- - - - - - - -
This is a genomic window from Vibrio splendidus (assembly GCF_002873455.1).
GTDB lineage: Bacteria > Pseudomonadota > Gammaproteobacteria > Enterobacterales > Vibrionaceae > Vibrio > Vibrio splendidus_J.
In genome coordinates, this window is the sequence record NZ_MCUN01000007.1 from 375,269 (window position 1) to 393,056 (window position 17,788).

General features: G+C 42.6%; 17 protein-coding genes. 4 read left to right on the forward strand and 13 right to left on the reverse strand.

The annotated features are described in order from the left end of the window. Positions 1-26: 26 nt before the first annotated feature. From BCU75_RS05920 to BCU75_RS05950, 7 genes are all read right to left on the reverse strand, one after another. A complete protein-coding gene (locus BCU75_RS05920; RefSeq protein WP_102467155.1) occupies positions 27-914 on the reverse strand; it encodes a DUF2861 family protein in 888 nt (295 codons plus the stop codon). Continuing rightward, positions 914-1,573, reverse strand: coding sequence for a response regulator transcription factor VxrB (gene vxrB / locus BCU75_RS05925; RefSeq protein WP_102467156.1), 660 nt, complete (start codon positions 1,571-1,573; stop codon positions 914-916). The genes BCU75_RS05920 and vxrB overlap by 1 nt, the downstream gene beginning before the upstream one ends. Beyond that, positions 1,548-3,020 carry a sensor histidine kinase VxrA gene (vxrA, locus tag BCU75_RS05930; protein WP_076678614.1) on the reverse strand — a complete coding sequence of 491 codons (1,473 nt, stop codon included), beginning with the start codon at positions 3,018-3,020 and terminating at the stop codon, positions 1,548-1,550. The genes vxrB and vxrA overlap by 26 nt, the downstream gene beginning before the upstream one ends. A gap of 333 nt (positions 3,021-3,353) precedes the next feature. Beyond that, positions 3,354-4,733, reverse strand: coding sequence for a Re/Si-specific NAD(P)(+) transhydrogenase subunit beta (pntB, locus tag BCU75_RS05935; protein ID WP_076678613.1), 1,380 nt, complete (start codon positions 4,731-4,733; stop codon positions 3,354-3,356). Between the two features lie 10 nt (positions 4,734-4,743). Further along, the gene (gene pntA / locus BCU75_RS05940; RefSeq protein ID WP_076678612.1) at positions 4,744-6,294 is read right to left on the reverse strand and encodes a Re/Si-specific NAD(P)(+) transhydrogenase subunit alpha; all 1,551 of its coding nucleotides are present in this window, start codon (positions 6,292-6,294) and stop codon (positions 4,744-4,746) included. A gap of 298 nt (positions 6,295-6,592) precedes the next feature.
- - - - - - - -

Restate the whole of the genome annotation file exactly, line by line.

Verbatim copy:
This is a genomic window from Vibrio splendidus (assembly GCF_002873455.1).
GTDB lineage: Bacteria > Pseudomonadota > Gammaproteobacteria > Enterobacterales > Vibrionaceae > Vibrio > Vibrio splendidus_J.
In genome coordinates, this window is the sequence record NZ_MCUN01000007.1 from 375,269 (window position 1) to 393,056 (window position 17,788).

General features: G+C 42.6%; 17 protein-coding genes. 4 read left to right on the forward strand and 13 right to left on the reverse strand.

The annotated features are described in order from the left end of the window. Positions 1-26: 26 nt before the first annotated feature. From BCU75_RS05920 to BCU75_RS05950, 7 genes are all read right to left on the reverse strand, one after another. A complete protein-coding gene (locus BCU75_RS05920; RefSeq protein WP_102467155.1) occupies positions 27-914 on the reverse strand; it encodes a DUF2861 family protein in 888 nt (295 codons plus the stop codon). Continuing rightward, positions 914-1,573, reverse strand: coding sequence for a response regulator transcription factor VxrB (gene vxrB / locus BCU75_RS05925; RefSeq protein WP_102467156.1), 660 nt, complete (start codon positions 1,571-1,573; stop codon positions 914-916). The genes BCU75_RS05920 and vxrB overlap by 1 nt, the downstream gene beginning before the upstream one ends. Beyond that, positions 1,548-3,020 carry a sensor histidine kinase VxrA gene (vxrA, locus tag BCU75_RS05930; protein WP_076678614.1) on the reverse strand — a complete coding sequence of 491 codons (1,473 nt, stop codon included), beginning with the start codon at positions 3,018-3,020 and terminating at the stop codon, positions 1,548-1,550. The genes vxrB and vxrA overlap by 26 nt, the downstream gene beginning before the upstream one ends. A gap of 333 nt (positions 3,021-3,353) precedes the next feature. Beyond that, positions 3,354-4,733, reverse strand: coding sequence for a Re/Si-specific NAD(P)(+) transhydrogenase subunit beta (pntB, locus tag BCU75_RS05935; protein ID WP_076678613.1), 1,380 nt, complete (start codon positions 4,731-4,733; stop codon positions 3,354-3,356). Between the two features lie 10 nt (positions 4,734-4,743). Further along, the gene (gene pntA / locus BCU75_RS05940; RefSeq protein ID WP_076678612.1) at positions 4,744-6,294 is read right to left on the reverse strand and encodes a Re/Si-specific NAD(P)(+) transhydrogenase subunit alpha; all 1,551 of its coding nucleotides are present in this window, start codon (positions 6,292-6,294) and stop codon (positions 4,744-4,746) included. A gap of 298 nt (positions 6,295-6,592) precedes the next feature.